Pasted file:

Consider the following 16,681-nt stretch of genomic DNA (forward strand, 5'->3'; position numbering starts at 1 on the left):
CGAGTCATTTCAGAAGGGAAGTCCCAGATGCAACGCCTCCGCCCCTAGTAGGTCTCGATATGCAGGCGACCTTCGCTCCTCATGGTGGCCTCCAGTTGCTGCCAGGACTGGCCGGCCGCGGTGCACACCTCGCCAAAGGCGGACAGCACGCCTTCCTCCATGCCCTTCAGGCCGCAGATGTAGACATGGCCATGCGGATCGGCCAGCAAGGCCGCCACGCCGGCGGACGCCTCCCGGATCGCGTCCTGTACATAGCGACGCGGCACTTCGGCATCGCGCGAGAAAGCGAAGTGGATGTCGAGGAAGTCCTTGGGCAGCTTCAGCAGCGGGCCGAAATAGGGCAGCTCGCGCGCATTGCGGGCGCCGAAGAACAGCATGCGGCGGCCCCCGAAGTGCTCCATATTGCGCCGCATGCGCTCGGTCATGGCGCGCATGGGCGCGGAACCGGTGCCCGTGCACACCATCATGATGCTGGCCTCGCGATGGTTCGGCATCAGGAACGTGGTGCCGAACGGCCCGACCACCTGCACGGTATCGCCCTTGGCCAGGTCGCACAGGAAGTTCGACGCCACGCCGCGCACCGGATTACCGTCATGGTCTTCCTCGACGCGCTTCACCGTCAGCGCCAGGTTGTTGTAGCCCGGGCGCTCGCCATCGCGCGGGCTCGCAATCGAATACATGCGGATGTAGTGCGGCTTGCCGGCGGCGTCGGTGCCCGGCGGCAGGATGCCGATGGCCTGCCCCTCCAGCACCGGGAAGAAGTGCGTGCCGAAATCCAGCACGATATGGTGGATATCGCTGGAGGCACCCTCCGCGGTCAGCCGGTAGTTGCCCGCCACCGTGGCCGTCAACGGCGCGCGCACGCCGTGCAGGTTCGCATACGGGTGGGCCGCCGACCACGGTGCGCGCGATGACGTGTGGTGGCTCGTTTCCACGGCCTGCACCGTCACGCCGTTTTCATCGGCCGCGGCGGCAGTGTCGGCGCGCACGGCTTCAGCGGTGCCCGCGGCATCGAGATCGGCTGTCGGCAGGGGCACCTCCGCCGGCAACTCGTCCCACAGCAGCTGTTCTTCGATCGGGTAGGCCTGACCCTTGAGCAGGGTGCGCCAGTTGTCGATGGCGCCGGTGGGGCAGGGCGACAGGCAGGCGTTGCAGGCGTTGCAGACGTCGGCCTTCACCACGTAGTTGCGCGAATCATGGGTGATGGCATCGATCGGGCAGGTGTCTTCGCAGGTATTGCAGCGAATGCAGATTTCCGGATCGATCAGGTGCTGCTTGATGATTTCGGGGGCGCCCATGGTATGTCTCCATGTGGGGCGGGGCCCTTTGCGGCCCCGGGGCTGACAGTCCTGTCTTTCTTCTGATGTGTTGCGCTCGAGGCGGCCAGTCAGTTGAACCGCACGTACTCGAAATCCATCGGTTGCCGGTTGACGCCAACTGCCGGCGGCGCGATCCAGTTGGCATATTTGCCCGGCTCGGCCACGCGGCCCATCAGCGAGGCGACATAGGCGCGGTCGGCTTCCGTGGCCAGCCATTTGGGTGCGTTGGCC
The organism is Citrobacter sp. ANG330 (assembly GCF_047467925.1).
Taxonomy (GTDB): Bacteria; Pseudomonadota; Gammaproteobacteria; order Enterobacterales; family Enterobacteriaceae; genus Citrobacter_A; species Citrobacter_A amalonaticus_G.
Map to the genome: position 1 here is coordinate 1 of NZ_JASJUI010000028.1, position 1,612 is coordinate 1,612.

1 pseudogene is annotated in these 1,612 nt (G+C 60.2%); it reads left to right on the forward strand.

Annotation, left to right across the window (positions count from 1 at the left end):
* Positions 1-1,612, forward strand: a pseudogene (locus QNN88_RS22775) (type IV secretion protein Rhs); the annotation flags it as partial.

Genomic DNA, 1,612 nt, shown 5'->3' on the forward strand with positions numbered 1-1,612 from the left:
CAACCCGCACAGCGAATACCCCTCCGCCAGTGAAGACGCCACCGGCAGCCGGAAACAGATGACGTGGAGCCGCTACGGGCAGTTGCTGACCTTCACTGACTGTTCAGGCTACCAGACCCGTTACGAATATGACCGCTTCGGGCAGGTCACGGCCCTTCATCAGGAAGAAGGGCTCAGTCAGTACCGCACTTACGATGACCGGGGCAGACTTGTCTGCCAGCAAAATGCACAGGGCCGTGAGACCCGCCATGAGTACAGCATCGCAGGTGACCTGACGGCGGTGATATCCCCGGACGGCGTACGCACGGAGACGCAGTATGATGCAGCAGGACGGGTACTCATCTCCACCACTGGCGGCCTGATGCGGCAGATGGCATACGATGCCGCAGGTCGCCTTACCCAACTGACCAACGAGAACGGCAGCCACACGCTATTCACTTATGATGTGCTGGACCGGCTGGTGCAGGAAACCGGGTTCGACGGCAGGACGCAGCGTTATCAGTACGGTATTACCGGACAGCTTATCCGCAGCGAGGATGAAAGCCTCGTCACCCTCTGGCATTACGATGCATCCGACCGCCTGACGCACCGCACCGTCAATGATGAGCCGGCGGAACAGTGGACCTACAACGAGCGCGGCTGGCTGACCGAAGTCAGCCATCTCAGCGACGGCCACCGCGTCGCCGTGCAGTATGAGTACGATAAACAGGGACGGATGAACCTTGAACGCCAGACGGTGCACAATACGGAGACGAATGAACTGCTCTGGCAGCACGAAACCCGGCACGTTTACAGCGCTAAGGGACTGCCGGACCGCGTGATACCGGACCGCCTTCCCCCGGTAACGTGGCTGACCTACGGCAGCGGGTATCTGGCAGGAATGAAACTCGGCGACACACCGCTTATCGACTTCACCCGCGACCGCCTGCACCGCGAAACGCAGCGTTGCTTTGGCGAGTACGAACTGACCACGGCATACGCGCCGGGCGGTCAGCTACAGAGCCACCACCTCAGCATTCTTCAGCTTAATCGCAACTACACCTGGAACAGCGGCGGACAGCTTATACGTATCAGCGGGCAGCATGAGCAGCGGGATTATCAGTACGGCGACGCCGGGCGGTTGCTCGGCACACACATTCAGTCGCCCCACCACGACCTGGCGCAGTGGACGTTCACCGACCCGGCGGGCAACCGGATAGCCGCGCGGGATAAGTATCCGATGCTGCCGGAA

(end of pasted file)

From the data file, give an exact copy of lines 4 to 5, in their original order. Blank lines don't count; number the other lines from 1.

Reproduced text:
Taxonomy (GTDB): Bacteria; Pseudomonadota; Gammaproteobacteria; order Enterobacterales; family Enterobacteriaceae; genus Citrobacter_A; species Citrobacter_A amalonaticus_G.
Map to the genome: position 1 here is coordinate 1 of NZ_JASJUI010000028.1, position 1,612 is coordinate 1,612.